The Schema of Research
What happens after we choose a problem? Before we end, I’d like to discuss the mental picture or schema we hold of what research will look like (Figure 2). A common schema is expressed in the way papers are written: one starts at point A, which is the question, and proceeds by the shortest path to point B, the answer. There is a danger, if one accepts this schema, to regard students as a means to an end (an arrow to B). Furthermore, for those that hold this schema, any deviation from the path (experiments that don’t work, students that become depressed, etc.) is intolerable. Deviation causes stress because of the cognitive dissonance between reality and the mental schema.
However, one can adopt a second schema, one that resembles more the course of most projects. As before, one starts at point A and moves toward the goal at point B. Soon enough, things move off course, and the path meanders and loops back. Experiments stop working, all assumptions seem wrong, and nothing makes sense. The researcher has entered a phase linked with negative emotions that may be called “the cloud.”
Then, in the midst of confusion, one senses a new problem in the materials at hand. Let’s call this new problem C. If C is more interesting and feasible than B, one can choose to go toward it. After a few more detours, C is reached. The researchers can pause to celebrate before taking time to think about the next problem.
In this second schema, the meandering of research is seen as an integral part of our craft, rather than a nuisance. The mentors’ task is to support students through the cloud that seems to guard the entry into the unknown. And, with this schema, we have more space to see that problem C exists and may be more worthwhile than continuing to plod toward B.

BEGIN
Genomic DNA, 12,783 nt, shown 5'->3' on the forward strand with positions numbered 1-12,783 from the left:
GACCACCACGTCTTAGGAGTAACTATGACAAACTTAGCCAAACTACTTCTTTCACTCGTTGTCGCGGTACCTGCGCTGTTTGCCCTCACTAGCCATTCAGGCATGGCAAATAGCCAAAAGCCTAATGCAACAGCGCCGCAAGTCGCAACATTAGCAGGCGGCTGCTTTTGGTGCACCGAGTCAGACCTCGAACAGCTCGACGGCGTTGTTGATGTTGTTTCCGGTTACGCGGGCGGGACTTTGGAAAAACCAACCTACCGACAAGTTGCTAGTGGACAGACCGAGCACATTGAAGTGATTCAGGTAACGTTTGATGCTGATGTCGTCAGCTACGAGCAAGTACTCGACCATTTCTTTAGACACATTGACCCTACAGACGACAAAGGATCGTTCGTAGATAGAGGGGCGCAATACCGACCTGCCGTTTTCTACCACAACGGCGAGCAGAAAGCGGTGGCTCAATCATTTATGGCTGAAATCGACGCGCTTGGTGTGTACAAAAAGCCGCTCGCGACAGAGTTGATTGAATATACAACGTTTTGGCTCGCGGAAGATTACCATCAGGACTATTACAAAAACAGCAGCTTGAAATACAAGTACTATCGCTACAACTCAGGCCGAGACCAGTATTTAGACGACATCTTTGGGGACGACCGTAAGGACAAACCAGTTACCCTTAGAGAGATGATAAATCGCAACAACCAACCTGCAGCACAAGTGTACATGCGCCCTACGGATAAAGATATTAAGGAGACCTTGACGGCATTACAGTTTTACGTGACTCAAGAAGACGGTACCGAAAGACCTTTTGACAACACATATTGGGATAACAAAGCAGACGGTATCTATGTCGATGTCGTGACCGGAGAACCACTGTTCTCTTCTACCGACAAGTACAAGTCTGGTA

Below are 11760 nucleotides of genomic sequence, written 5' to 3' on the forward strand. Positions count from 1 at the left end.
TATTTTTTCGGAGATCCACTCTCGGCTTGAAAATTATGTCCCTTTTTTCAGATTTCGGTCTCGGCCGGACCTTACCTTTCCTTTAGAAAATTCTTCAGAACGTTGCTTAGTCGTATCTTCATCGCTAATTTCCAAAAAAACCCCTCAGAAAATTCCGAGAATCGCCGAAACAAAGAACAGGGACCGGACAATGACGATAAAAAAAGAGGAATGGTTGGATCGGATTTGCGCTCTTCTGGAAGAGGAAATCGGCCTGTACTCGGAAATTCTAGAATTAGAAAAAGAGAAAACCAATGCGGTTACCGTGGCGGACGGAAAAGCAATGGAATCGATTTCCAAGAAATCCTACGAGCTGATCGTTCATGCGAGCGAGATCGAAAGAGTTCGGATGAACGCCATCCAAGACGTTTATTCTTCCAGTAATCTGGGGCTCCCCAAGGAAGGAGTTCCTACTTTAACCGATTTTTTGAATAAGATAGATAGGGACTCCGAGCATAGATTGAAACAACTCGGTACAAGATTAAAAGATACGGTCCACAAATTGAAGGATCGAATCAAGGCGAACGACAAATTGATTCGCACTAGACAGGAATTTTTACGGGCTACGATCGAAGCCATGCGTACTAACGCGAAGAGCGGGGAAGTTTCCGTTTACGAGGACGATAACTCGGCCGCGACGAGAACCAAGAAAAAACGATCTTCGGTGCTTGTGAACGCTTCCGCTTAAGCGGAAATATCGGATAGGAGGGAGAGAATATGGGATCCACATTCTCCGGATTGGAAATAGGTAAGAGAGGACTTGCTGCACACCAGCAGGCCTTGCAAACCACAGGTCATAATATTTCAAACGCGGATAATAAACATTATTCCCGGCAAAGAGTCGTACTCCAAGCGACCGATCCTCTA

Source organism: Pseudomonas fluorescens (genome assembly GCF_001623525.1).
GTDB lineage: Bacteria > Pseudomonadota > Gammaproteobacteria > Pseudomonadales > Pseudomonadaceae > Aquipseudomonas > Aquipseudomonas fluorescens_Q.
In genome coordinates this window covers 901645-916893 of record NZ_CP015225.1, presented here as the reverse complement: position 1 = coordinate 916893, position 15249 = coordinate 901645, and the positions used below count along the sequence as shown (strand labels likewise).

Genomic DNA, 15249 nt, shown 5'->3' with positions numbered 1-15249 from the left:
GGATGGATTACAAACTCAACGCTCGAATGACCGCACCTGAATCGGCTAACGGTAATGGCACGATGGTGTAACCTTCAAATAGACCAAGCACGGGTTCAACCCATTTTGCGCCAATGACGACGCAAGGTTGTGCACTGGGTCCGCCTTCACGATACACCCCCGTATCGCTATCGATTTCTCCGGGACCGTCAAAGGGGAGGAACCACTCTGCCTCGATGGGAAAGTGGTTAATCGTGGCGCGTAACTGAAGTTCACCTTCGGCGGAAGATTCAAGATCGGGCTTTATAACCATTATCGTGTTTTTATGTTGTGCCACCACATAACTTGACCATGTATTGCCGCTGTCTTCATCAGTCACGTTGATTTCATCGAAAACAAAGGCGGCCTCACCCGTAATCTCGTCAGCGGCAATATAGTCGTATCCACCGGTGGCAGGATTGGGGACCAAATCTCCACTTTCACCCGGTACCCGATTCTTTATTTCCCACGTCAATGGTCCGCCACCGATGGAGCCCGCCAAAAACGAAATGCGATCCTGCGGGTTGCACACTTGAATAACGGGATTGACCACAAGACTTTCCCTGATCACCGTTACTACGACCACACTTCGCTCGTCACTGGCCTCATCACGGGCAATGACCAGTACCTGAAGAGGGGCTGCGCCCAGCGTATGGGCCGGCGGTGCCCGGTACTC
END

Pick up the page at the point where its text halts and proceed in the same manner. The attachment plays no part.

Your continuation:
In the nurturing schema, we celebrate the courage and openness of scientists. Sailing into the unknown again and again takes courage; seeing there something different from expectations, and usually more rich and strange, requires uncommon openness.
In summary, take your time (recall the 3 Month Rule) to find among the problems available the one that is most feasible and most interesting to you rather than to others. A good project draws upon your skills to achieve self-expression.
The ideas in this essay were presented to me as gifts in conversations and books, or are the fruit of learning from my mistakes, and are collected here and again offered as a gift. Especially memorable are discussions with Ron Milo; Galit Lahav; Becky Ward; Yuvalal Liron; Michael Elowitz; Angela DePace; Evelyn Fox Keller and her writings, especially Reflections on Gender and Science; and with members of my lab and colleagues who told me stories of mentoring and problem choice. I would also like to thank my parents; Galia Moran and our daughter Gefen; and mentors I. Balberg, Dov Shvarts, David Mukamel, and Stan Leibler; Harvard’s Positive Psychology taught by Tal Ben-Shahar, 2008; Dan MacAdams for his books The Person: A New Introduction to Personality Psychology and The Narrative Study of Lives; Amir Orian and The Open Circle approach to theatre and creative arts, classes of 2005/2006; Jonathan Fox for Playback theatre and his book Acts of Service; Jerome Bruner for his book Acts of Meaning, Erik Erikson for Childhood and Society; The Weizmann Institute for providing freedom to play; Mark Kirschner and the Harvard Medical School Department of Systems Biology for hospitality and a place to discuss these ideas with a well-prepared audience; and critical remarks by audience members in Janelia Farms who helped sharpen the message.
Alon, Uri. “How to choose a good scientific problem.” Molecular cell 35.6 (2009): 726-728.